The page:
Professor Lesley Regan
President, The Royal College of Obstetricians and Gynaecologists
There are many issues affecting the health of women and girls that still remain off-limits. But speaking about women’s health has never been more important.
The stigma surrounding women’s health often causes women to ignore concerns about their wellbeing, while the fear of embarrassment can leave them suffering in silence. We must do more to address this and break down taboos surrounding women’s health.
Women make up 51% of the population and healthcare professionals have unique opportunities to positively influence the health of women across their life course. Many of these interactions are not about ill-health but helping them to do normal things like have safe sex, prevent pregnancy, become pregnant and have a healthy menopause and post-menopausal life. To make the most impact, we must promote the importance of preventative measures to improve the health of all women at every age and stage of their lives.
Cervical screening is at a 20-year low*
It is disheartening to see that gynaecological health remains a taboo subject among the public, despite more than 21,000 women being diagnosed with one of the five forms of gynaecological cancer each year in the UK1. Cervical cancer, which leads to the death of two women a day, is a largely preventable disease, yet screening rates have dropped to their lowest level in two decades.
Evidence shows that routine screening – which can detect pre-cancerous abnormalities – prevents up to 75% of cervical cancers. However, one in four women don’t take up their screening invitation. Early detection is vital to increase survival rates. We must continue to raise awareness about the disease, its symptoms and these simple measures to prevent it.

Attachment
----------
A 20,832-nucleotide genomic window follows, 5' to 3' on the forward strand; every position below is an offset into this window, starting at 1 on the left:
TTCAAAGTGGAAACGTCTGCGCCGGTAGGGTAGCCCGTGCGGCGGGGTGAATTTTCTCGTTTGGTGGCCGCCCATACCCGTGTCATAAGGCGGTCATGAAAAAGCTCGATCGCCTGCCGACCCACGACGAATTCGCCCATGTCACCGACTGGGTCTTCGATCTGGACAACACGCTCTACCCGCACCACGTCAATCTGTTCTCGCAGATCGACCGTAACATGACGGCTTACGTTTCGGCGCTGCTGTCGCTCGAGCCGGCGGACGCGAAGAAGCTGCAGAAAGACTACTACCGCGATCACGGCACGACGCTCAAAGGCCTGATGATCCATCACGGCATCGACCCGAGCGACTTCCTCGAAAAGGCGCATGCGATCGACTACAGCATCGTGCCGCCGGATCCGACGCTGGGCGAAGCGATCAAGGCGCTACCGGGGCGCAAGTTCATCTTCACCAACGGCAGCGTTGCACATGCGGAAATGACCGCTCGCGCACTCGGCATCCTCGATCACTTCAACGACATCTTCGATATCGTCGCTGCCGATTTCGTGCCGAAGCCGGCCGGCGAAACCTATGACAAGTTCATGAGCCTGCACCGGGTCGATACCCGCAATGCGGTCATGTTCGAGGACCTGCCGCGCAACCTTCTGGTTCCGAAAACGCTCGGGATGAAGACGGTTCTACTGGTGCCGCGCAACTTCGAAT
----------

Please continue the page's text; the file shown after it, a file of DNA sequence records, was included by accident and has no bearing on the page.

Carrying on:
Later maternal age and weight can impact fertility
The 21st century has brought with it the largest ever group of adolescents in history and we must ensure that they can take control of their own reproductive health. To do this successfully, we need to better educate young women and men in our society about their health so we can empower them to make informed choices.
Currently, one in seven couples experience difficulty in becoming pregnant; that’s around 3.5 million people in the UK. By the time a woman decides to have a baby or is already pregnant, she may not realise the impact maternal age and body weight can have on her ability to conceive or have a healthy pregnancy. We know that female fertility starts to decline gradually from the late-20s and more rapidly from the mid-30s onwards. As well as potentially taking longer to get pregnant, later maternity and being overweight can involve a greater risk of miscarriage and a more complicated labour.
As healthcare professionals, we must capitalise on all of the opportunities available to influence women’s behaviour and ensure they have the right information to make informed decisions about their health.
*The Latest figures by NHS Digital for the NHS Cervical Screening Programme 2016-17 show that there has been a decrease in attendance rates from 75.7% in 2011 to 72% in 2017 for women aged 25-64 in England.